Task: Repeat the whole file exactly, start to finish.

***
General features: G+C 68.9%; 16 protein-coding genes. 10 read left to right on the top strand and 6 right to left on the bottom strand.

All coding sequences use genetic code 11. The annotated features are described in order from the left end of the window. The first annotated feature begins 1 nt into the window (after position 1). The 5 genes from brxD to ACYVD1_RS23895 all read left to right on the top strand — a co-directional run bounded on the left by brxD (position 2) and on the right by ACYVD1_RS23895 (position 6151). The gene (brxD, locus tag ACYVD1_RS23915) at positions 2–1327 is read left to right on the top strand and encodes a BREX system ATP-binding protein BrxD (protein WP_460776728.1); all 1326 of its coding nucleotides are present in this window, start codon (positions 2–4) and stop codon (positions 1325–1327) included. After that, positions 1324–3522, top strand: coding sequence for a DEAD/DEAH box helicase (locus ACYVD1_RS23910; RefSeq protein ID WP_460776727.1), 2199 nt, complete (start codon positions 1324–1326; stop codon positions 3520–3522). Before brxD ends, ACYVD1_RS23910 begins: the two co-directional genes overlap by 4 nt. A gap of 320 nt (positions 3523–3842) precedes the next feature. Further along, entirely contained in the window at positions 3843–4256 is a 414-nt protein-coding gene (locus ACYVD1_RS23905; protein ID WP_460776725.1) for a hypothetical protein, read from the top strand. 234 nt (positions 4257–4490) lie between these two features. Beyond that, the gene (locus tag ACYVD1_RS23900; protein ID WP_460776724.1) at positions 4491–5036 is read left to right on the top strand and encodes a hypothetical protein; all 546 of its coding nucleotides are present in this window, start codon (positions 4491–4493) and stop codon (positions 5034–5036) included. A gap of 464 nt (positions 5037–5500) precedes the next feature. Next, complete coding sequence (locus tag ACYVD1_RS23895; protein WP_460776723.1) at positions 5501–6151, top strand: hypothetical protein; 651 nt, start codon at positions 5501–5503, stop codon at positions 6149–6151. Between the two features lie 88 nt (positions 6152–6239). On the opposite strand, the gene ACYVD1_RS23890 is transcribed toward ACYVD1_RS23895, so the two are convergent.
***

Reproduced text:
General features: G+C 68.9%; 16 protein-coding genes. 10 read left to right on the top strand and 6 right to left on the bottom strand.

All coding sequences use genetic code 11. The annotated features are described in order from the left end of the window. The first annotated feature begins 1 nt into the window (after position 1). The 5 genes from brxD to ACYVD1_RS23895 all read left to right on the top strand — a co-directional run bounded on the left by brxD (position 2) and on the right by ACYVD1_RS23895 (position 6151). The gene (brxD, locus tag ACYVD1_RS23915) at positions 2–1327 is read left to right on the top strand and encodes a BREX system ATP-binding protein BrxD (protein WP_460776728.1); all 1326 of its coding nucleotides are present in this window, start codon (positions 2–4) and stop codon (positions 1325–1327) included. After that, positions 1324–3522, top strand: coding sequence for a DEAD/DEAH box helicase (locus ACYVD1_RS23910; RefSeq protein ID WP_460776727.1), 2199 nt, complete (start codon positions 1324–1326; stop codon positions 3520–3522). Before brxD ends, ACYVD1_RS23910 begins: the two co-directional genes overlap by 4 nt. A gap of 320 nt (positions 3523–3842) precedes the next feature. Further along, entirely contained in the window at positions 3843–4256 is a 414-nt protein-coding gene (locus ACYVD1_RS23905; protein ID WP_460776725.1) for a hypothetical protein, read from the top strand. 234 nt (positions 4257–4490) lie between these two features. Beyond that, the gene (locus tag ACYVD1_RS23900; protein ID WP_460776724.1) at positions 4491–5036 is read left to right on the top strand and encodes a hypothetical protein; all 546 of its coding nucleotides are present in this window, start codon (positions 4491–4493) and stop codon (positions 5034–5036) included. A gap of 464 nt (positions 5037–5500) precedes the next feature. Next, complete coding sequence (locus tag ACYVD1_RS23895; protein WP_460776723.1) at positions 5501–6151, top strand: hypothetical protein; 651 nt, start codon at positions 5501–5503, stop codon at positions 6149–6151. Between the two features lie 88 nt (positions 6152–6239). On the opposite strand, the gene ACYVD1_RS23890 is transcribed toward ACYVD1_RS23895, so the two are convergent.